Nêhiyawîhcikêwin, Plains Cree Culture, is an oral culture that shares their wisdom, insights, teachings, and warnings through the voices of the elders to the generations that will one day fill their place. Oral narratives have been used by the Nehiyawak nation for hundreds and if not thousands of years, and for particular interest we will focus on âcimowina, oral narratives of a time after Wîsahêcâhk, Elder Brother, but also touch on aspects of âtayôhkêwina, sacred stories that account how the world was shaped, when animals and humans could talk, and when Wîsahêcâhk transformed the world. This paper begins with the importance of oral narratives to various Indigenous peoples around the world as it presents the cultural value and ontological foundations of this intellectual tradition and Indigenous methodology. From there I will discuss Nêhiyawak âcimowina that gives insight into a living past and not a written history, as I present primary sources found in Winona Wheeler’s ‘Cree Intellectual Traditions in History,’ and Neal McLeod’s Cree Narrative Memory: From Treaties to Contemporary Times. As a Plains Cree woman myself, I aim to explore how in depth the cultural protocols of Cree âcimowina are and how oral narratives offer lessons and teachings from a Plains Cree perspective, and I thank Winona Wheeler and Neal McLeod for taking the time to learn and share there insights, and the numerous elders and ancestors that guided, talked, and walked with them as they put forward these pieces. Though I am unable to present every facet of acîmowina, this paper aims to reveal a world outside our conceived realities through Western education and dominant discourse, as we witness the Plains Cree world through Plains Cree voices.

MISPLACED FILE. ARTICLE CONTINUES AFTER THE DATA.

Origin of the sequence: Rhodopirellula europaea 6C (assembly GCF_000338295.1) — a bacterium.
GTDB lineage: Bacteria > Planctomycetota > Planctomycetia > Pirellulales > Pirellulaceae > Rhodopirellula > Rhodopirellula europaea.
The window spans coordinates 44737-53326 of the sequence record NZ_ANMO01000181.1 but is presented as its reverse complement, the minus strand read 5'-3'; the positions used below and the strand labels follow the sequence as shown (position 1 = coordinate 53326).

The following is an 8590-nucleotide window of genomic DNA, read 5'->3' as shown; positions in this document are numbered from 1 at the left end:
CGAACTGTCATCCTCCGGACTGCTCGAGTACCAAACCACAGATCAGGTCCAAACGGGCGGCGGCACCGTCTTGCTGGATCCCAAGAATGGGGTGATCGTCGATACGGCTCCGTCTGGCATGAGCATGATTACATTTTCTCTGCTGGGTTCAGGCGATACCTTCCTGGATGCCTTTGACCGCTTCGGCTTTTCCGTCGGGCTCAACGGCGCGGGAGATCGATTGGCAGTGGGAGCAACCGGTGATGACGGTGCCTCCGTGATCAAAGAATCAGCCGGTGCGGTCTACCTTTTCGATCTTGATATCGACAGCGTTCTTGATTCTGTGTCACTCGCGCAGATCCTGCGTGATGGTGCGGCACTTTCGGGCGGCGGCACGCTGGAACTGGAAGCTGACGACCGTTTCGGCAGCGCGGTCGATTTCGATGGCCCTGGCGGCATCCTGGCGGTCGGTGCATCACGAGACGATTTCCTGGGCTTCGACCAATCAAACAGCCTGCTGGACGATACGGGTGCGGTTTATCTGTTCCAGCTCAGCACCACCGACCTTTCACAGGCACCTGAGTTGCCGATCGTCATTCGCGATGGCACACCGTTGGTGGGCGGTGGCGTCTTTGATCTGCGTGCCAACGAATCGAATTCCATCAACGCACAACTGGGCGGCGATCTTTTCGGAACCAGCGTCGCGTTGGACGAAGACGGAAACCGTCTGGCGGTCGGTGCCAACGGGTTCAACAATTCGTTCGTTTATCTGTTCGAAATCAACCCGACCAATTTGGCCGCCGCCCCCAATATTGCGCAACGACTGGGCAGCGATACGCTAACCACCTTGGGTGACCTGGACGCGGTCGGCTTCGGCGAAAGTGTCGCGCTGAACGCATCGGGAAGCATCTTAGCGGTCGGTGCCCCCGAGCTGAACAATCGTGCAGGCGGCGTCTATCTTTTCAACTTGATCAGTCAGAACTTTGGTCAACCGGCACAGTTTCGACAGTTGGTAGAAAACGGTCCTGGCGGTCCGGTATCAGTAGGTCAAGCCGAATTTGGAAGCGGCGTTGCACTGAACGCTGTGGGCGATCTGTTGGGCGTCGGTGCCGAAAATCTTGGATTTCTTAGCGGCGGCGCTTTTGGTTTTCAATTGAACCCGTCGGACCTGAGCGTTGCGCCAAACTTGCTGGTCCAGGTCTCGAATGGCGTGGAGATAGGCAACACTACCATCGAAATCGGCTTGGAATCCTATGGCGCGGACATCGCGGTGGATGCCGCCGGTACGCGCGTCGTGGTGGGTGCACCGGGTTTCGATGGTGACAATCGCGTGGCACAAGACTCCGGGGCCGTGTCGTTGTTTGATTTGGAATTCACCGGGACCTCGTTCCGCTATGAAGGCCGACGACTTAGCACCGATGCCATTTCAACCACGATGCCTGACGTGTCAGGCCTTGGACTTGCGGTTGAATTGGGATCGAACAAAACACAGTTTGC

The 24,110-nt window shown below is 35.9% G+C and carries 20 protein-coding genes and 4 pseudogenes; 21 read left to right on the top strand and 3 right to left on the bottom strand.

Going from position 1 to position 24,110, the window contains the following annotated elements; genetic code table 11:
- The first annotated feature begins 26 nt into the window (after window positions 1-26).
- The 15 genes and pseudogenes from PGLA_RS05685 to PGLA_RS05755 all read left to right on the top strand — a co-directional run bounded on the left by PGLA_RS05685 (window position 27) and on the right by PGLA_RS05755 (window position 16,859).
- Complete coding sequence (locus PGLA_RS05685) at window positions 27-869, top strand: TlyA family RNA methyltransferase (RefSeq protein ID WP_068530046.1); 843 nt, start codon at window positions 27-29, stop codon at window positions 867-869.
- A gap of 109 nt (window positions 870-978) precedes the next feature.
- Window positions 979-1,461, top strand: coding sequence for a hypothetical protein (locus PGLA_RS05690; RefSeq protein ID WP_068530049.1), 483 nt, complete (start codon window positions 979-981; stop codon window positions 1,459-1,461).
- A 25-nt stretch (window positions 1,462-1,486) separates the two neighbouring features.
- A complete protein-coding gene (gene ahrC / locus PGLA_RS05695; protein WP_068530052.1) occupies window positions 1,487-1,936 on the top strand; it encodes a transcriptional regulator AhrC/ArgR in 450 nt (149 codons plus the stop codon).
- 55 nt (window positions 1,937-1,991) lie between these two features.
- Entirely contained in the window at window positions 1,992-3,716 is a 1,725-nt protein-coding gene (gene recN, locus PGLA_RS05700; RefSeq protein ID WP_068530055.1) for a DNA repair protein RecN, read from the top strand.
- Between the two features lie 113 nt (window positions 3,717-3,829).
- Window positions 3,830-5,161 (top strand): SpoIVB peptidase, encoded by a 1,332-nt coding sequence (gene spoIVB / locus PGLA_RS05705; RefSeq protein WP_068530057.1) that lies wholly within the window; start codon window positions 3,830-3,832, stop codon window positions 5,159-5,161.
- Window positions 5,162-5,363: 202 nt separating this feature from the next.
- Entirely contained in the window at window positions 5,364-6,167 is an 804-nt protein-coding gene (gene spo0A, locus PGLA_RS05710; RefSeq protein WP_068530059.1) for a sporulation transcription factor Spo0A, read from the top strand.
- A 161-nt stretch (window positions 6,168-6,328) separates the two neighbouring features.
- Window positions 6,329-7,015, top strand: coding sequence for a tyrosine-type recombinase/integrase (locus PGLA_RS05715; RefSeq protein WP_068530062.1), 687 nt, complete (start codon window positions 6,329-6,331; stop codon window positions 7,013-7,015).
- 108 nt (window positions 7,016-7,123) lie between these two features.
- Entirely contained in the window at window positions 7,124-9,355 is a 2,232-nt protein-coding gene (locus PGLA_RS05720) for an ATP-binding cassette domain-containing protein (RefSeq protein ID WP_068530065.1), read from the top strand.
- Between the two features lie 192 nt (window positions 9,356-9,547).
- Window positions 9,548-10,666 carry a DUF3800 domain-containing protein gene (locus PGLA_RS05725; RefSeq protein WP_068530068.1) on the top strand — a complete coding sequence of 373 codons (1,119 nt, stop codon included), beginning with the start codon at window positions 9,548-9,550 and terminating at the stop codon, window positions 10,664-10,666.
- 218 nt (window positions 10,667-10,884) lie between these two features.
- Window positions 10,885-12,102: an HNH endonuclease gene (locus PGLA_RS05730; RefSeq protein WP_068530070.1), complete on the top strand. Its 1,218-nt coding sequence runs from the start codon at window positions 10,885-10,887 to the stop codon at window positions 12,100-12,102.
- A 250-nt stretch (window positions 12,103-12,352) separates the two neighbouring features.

"The Nêhiyawak Nation through Âcimowina: Experiencing Plains Cree Knowledge through Oral Narratives,"
Totem: The University of Western Ontario Journal of Anthropology: Vol. 23
, Article 8.
Available at: http://ir.lib.uwo.ca/totem/vol23/iss1/8